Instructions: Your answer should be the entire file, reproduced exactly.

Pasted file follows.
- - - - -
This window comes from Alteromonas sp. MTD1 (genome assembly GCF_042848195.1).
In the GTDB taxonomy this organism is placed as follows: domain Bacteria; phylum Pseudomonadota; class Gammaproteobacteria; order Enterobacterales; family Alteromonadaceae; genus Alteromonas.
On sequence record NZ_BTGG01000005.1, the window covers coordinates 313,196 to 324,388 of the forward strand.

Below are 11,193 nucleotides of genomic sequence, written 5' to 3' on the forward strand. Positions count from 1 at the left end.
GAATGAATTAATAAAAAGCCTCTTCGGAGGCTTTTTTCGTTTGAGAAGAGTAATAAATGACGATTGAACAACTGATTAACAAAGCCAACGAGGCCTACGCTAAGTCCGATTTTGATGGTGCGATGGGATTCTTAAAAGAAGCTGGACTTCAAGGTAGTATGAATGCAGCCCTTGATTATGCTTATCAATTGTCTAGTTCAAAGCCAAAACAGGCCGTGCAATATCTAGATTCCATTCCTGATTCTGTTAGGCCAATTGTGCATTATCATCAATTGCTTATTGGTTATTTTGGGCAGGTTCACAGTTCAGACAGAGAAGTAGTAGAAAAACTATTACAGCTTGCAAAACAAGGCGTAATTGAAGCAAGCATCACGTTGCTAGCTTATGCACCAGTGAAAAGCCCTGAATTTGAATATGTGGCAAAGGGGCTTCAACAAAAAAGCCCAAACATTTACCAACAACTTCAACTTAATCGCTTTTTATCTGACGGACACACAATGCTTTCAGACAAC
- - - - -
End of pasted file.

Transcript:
This window comes from Alteromonas sp. MTD1 (genome assembly GCF_042848195.1).
In the GTDB taxonomy this organism is placed as follows: domain Bacteria; phylum Pseudomonadota; class Gammaproteobacteria; order Enterobacterales; family Alteromonadaceae; genus Alteromonas.
On sequence record NZ_BTGG01000005.1, the window covers coordinates 313,196 to 324,388 of the forward strand.

Below are 11,193 nucleotides of genomic sequence, written 5' to 3' on the forward strand. Positions count from 1 at the left end.
GAATGAATTAATAAAAAGCCTCTTCGGAGGCTTTTTTCGTTTGAGAAGAGTAATAAATGACGATTGAACAACTGATTAACAAAGCCAACGAGGCCTACGCTAAGTCCGATTTTGATGGTGCGATGGGATTCTTAAAAGAAGCTGGACTTCAAGGTAGTATGAATGCAGCCCTTGATTATGCTTATCAATTGTCTAGTTCAAAGCCAAAACAGGCCGTGCAATATCTAGATTCCATTCCTGATTCTGTTAGGCCAATTGTGCATTATCATCAATTGCTTATTGGTTATTTTGGGCAGGTTCACAGTTCAGACAGAGAAGTAGTAGAAAAACTATTACAGCTTGCAAAACAAGGCGTAATTGAAGCAAGCATCACGTTGCTAGCTTATGCACCAGTGAAAAGCCCTGAATTTGAATATGTGGCAAAGGGGCTTCAACAAAAAAGCCCAAACATTTACCAACAACTTCAACTTAATCGCTTTTTATCTGACGGACACACAATGCTTTCAGACAAC